The first weeks of our March 20th Special Election campaign for the 103rd New York Assembly District have gotten off to a terrific start. It has been wonderful to reconnect with friends and supporters from 2010 and I am inspired by the warm and immediate response of so many volunteers signing up to call, canvass and help out. Check out our website at www.didibarrett.com to sign up, catch up or contribute.
I have had terrific meetings and phone chats with many Town Supervisors, Mayors and Town and Village Board Members throughout the district — Democrats and Republicans — to hear first hand about their local issues. It is my goal to talk with the leaders of each of the municipalities in the district. I’m finding these local leaders welcome my interest in their communities and respect my longtime community activism and passion for the Hudson Valley. My priorities of creating quality local jobs, curbing unfunded mandates, providing middle class tax relief and protecting and supporting what we love about living in this region are right in sync with many of theirs.
I was pleased to hear that job creation and economic development were among the top priorities expressed by the new Dutchess County Executive Marcus Molinaro when I attended his first State of the County address. I’m hoping that he is looking to develop the region’s agricultural economy as part of this effort. While Molinaro didn’t specifically talk about agriculture in his speech, I couldn’t help but notice that the Dutchess County seal, which was prominently displayed on the screen behind him, features what appears to be a shaft of wheat and a plow, reflecting the critical role farming has played in the develoment of Dutchess County. We may no longer have as many farmers as we once did, but that makes those we still have — and the young farmers who want to join them — even more important to support. After all, we all do eat.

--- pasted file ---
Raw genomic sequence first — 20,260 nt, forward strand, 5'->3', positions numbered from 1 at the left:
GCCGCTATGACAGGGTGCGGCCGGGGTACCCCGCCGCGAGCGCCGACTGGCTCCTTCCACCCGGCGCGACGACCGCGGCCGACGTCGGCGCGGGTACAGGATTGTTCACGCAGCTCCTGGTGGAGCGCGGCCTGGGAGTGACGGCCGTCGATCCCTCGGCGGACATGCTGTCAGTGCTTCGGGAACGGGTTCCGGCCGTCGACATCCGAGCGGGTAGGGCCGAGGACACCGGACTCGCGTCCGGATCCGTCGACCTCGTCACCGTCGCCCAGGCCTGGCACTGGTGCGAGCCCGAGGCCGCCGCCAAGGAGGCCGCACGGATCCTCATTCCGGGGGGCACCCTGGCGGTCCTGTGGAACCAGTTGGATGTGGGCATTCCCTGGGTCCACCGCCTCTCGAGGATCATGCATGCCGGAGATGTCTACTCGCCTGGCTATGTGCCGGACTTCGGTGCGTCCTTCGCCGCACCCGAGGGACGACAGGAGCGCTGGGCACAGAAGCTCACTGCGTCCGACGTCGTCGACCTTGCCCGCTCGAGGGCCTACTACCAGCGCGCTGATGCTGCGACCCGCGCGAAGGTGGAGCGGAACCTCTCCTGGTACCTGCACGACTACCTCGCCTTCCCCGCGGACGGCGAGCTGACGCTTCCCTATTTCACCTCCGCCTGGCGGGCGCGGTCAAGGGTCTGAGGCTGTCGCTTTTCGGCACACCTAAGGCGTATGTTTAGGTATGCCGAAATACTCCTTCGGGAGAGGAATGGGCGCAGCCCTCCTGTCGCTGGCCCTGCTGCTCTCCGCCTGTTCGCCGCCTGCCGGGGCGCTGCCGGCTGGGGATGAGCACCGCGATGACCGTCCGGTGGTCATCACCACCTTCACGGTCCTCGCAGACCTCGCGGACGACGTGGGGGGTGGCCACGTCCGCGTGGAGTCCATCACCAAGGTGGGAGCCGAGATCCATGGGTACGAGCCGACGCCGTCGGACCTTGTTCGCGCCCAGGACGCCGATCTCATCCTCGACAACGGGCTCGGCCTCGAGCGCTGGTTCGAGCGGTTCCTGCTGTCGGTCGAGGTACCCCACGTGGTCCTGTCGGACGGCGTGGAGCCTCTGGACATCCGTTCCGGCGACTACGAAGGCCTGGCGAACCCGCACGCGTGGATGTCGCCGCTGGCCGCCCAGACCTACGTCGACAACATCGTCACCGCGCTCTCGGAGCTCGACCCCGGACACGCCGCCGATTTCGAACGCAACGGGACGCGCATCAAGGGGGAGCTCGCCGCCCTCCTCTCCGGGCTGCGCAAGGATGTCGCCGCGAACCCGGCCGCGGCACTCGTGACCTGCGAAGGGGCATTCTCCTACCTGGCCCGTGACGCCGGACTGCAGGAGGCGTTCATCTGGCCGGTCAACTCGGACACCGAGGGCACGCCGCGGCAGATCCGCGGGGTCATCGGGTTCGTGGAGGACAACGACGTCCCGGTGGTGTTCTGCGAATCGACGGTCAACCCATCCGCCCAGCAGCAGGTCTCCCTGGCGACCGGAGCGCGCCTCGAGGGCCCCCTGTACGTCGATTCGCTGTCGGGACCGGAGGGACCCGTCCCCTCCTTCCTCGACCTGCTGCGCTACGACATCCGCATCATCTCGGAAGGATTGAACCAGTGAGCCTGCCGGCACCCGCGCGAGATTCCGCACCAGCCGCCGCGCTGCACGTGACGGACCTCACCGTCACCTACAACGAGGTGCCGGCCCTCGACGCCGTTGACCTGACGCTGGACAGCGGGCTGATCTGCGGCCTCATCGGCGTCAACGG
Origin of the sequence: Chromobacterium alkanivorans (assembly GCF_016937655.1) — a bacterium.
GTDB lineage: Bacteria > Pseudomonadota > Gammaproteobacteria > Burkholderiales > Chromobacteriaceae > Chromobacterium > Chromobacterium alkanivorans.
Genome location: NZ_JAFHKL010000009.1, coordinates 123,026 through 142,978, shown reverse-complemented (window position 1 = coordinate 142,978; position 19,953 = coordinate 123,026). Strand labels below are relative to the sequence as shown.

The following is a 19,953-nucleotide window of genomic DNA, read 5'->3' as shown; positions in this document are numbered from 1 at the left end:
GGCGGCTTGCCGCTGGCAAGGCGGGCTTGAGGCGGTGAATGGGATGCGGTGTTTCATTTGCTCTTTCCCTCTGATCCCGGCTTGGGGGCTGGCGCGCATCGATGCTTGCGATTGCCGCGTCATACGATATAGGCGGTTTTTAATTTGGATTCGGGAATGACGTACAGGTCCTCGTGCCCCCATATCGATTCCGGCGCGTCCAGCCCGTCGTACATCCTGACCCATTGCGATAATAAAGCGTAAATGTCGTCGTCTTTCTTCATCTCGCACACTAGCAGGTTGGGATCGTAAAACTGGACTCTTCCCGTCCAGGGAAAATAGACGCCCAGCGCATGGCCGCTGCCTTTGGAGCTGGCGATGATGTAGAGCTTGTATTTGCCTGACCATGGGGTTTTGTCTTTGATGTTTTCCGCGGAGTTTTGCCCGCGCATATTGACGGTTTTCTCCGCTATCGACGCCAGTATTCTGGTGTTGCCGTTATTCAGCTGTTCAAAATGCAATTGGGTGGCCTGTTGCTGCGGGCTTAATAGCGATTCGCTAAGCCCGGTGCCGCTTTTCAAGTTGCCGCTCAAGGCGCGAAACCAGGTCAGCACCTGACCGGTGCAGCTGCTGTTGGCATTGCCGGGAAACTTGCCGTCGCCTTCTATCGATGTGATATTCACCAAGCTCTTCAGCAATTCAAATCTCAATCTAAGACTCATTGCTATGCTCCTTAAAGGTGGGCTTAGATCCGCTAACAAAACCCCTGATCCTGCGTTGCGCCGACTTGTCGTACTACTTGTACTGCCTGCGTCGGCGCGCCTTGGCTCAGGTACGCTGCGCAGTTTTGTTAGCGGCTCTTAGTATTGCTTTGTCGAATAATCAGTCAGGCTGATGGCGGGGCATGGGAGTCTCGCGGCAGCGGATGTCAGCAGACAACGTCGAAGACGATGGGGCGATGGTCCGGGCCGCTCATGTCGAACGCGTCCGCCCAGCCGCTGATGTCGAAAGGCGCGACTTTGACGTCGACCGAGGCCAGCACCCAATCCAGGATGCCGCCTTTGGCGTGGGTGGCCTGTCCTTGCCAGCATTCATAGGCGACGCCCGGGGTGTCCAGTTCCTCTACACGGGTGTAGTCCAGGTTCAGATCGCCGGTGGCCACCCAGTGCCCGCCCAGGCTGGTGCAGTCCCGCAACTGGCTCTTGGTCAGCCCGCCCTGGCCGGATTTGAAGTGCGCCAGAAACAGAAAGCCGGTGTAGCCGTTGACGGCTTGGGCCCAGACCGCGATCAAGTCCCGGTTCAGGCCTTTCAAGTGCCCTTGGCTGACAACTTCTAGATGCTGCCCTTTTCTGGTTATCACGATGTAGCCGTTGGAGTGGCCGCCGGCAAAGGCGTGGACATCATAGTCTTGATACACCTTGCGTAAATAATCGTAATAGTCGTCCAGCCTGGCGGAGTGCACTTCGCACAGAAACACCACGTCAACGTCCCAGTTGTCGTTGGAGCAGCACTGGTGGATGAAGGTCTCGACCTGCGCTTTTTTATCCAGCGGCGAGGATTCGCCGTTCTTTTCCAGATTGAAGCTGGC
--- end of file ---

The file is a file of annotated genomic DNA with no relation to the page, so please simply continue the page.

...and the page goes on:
The farm economy is so essential to this region that even while on the campaign trail I continue to stay on top of important ag-related events in the region. Here are a few of note:
*American Farmland Trust ‘s annual No Farms No Food Rally in Albany on February 15 where they urge legislators to strengthen New York’s farm and food economy; protect farmland and the environment and increase access to locally grown food.
*A community conference, Farming our Future, will look at growing food, farms, and community in the context of a rapidly changing local, regional, and global food system. The day long conference, featuring Steffen Schneider, Director of Farm Operations at Hawthorne Valley Farm, as the keynote speaker, will take place on Saturday, February 25 at Taconic Hills Central School in Columbia County. This inaugural conference is geared to local and regional farmers, educators, farmers’ market managers, agricultural students, providers of goods and services, and consumers — all those interested in exploring the future of farming in our community.
*Pure Catskills is currently assembling their annual buy local guide which focuses on farm and food producers in New York’s Watershed area. Pure Catskills farms are located on farmland that protects clean drinking water for 9 million New Yorkers in an innovative partnership that focuses on healthy, working farmland and the water protection practices it takes to keep streams and reservoirs safe.
Lots of creative ideas out there. I look forward to bringing this outside the box thinking to Albany!